Continuing, the reply, without charging a formal breach of neutrality, emphasizes the fact that Germany is "placed at a great disadvantage through the fact that the neutral Powers have hitherto achieved no success or only an unmeaning success in their assertion of the right to trade with Germany, acknowledged to be legitimate by international law, whereas they make unlimited use of their right to tolerate trade in contraband with England and our other enemies." In view of this situation, Germany states that she is compelled to invoke the same powers of famine as a drastic counter-measure against England, and relies upon neutrals to display no less tolerance toward Germany, even if the German measures constitute new forms of maritime warfare, as has hitherto been the case with the English measures. In addition, Germany is determined to suppress with all the means at her disposal the supply of war material to England and her allies and assumes that neutrals which have not prevented this trade will not oppose its forcible suppression by Germany.

The German Government disclaims any intention to destroy neutral rights and property, but can not shut its eyes to the dangers arising from mines which menace without discrimination all trade within the area of maritime war. Germany will not accept responsibility for accidents which may happen to neutral ships entering the closed waters. Such ships will not be destroyed or interfered with except to search for contraband and to take the necessary action if the presence of such unneutral cargoes is established.

The reply further calls attention to the misuse of neutral flags by English merchant vessels and the arming of such vessels to resist German submarines. These practices make it “difficult for the German submarines to recognize neutral merchant vessels as such, for even a search will not be possible in the majority of cases, since the attacks to be anticipated in the case of a disguised English ship would expose the commanders conducting a search and the boat itself to the danger of destruction.” The continued misuse of neutral flags would render the German measure illusory and Germany must make her measures effective at all events. In the expectation that the American Government will require England to respect the American flag in the future, Germany states that she has instructed the commanders of her submarines to abstain from violence to American merchant vessels when they are recognized as such. Germany suggests, however, that it would be much safer if the United States convoyed their ships carrying peaceable cargoes and traversing the English seat of maritime war, provided that only such ships should be convoyed as carry no merchandise which would be considered as contraband according to the interpretation applied by England against Germany. The reply concludes:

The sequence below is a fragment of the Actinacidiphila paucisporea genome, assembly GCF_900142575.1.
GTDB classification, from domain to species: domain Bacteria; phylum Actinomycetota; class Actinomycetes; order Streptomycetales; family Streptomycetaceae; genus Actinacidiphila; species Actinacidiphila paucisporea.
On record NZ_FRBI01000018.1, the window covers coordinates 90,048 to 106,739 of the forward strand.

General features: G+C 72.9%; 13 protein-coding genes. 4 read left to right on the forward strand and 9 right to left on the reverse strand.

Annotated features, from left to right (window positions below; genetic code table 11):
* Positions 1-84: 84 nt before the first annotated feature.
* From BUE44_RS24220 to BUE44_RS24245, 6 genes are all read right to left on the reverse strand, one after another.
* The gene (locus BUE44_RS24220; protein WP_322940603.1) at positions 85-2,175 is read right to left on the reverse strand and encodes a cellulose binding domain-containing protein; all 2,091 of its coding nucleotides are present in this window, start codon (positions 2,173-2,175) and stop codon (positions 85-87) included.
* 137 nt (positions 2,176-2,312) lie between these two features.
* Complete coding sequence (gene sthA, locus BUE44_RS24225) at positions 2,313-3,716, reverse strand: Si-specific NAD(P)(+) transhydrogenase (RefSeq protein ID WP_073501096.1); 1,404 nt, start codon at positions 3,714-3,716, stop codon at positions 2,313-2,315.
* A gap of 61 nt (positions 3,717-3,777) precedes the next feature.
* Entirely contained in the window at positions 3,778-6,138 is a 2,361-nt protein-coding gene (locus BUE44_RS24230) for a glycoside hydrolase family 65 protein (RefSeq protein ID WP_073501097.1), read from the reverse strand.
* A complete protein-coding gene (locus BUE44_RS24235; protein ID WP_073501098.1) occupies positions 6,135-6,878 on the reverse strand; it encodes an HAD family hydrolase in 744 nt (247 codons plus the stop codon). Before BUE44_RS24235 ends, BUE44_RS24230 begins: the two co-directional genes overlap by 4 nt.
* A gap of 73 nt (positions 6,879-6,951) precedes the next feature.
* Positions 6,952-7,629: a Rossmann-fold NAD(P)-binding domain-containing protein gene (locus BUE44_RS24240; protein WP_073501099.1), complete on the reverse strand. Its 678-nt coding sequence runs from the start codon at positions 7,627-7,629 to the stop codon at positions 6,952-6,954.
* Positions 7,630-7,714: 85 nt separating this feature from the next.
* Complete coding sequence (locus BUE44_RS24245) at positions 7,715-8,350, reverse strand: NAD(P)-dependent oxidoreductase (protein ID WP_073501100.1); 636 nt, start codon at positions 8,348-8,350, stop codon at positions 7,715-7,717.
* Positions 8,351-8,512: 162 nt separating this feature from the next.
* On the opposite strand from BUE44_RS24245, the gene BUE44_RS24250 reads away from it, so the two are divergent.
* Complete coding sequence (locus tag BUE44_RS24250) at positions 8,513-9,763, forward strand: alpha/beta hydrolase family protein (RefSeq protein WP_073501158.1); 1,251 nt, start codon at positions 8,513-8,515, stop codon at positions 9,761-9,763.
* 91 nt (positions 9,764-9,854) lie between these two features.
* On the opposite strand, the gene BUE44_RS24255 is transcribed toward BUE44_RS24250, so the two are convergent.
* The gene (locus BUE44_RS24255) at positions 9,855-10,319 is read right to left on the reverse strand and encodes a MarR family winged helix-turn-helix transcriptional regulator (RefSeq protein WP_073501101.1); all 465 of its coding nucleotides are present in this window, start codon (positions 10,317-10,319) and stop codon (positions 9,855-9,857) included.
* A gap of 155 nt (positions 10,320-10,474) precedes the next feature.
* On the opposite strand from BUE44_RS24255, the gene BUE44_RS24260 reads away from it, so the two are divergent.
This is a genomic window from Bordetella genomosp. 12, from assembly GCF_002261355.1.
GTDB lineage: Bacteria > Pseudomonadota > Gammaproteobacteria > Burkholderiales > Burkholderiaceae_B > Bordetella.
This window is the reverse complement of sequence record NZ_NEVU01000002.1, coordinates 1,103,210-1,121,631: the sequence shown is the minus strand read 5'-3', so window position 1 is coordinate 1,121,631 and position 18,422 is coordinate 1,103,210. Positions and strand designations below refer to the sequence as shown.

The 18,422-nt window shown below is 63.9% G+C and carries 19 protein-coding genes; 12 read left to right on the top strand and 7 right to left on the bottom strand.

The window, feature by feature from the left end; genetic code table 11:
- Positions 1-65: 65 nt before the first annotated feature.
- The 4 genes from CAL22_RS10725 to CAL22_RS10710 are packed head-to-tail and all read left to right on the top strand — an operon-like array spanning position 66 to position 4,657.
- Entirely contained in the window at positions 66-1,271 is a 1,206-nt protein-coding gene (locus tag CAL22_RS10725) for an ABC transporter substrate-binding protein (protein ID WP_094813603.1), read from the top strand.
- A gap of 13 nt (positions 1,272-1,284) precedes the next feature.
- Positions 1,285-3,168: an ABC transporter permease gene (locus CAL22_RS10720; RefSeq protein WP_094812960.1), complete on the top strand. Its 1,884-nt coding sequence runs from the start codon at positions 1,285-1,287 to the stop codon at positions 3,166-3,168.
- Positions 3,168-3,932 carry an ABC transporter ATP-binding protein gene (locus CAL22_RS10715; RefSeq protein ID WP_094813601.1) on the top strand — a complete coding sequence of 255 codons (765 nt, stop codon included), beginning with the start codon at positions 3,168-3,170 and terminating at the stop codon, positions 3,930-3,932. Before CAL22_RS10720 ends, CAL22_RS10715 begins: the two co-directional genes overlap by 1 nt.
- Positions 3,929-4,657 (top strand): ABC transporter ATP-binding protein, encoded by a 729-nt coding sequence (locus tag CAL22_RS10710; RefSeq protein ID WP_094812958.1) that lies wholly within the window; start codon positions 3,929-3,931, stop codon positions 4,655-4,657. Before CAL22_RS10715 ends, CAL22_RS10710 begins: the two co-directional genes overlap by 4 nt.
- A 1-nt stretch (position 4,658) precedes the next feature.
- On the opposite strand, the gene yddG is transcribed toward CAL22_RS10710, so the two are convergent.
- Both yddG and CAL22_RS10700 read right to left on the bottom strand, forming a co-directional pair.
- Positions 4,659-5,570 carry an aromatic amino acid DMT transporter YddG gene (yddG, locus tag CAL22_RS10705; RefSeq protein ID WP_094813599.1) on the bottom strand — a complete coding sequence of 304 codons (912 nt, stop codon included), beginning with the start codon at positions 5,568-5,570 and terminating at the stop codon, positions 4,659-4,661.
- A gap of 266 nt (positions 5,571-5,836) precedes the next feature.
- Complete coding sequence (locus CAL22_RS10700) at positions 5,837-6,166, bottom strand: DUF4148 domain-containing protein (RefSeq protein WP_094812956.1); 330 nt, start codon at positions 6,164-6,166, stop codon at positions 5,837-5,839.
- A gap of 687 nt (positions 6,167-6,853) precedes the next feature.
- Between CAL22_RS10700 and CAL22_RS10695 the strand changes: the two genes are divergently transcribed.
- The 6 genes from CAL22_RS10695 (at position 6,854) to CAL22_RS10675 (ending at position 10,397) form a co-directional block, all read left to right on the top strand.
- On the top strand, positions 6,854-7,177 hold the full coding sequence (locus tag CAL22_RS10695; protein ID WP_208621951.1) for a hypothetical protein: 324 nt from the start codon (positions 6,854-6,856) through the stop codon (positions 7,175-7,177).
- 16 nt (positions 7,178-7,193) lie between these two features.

The German Government repeat that in the scrupulous consideration for neutrals hitherto practiced by them they have determined upon the measures planned only under the strongest compulsion of national self-preservation. Should the American Government at the eleventh hour succeed in removing, by virtue of the weight which they have the right and ability to throw into the scales of the fate of peoples, the reasons which have made it the imperative duty of the German Government to take the action indicated, should the American Government in particular find a way to bring about the observation of the Declaration of London on the part of the Powers at war with Germany and thereby to render possible for Germany the legitimate supply of foodstuffs and industrial raw materials, the German Government would recognize this as a service which could not be too highly estimated in favor of more

humane conduct of war and would gladly draw the necessary conclusions from the new situation thus created.

In connection with the foregoing correspondence it may be interesting to recall the provisions of the Hague convention of 1907 relative to the laying of automatic submarine contact mines. This convention was signed and ratified by the following belligerents engaged in the present naval war: Austria-Hungary, France, Germany, Great Britain and Japan. It was entered into for a period of seven years dating from the sixtieth day after the date of the first deposit of ratifications, which took place on November 27, 1909. It contains the usual stipulation that it shall not apply except when all the belligerents are parties to the convention.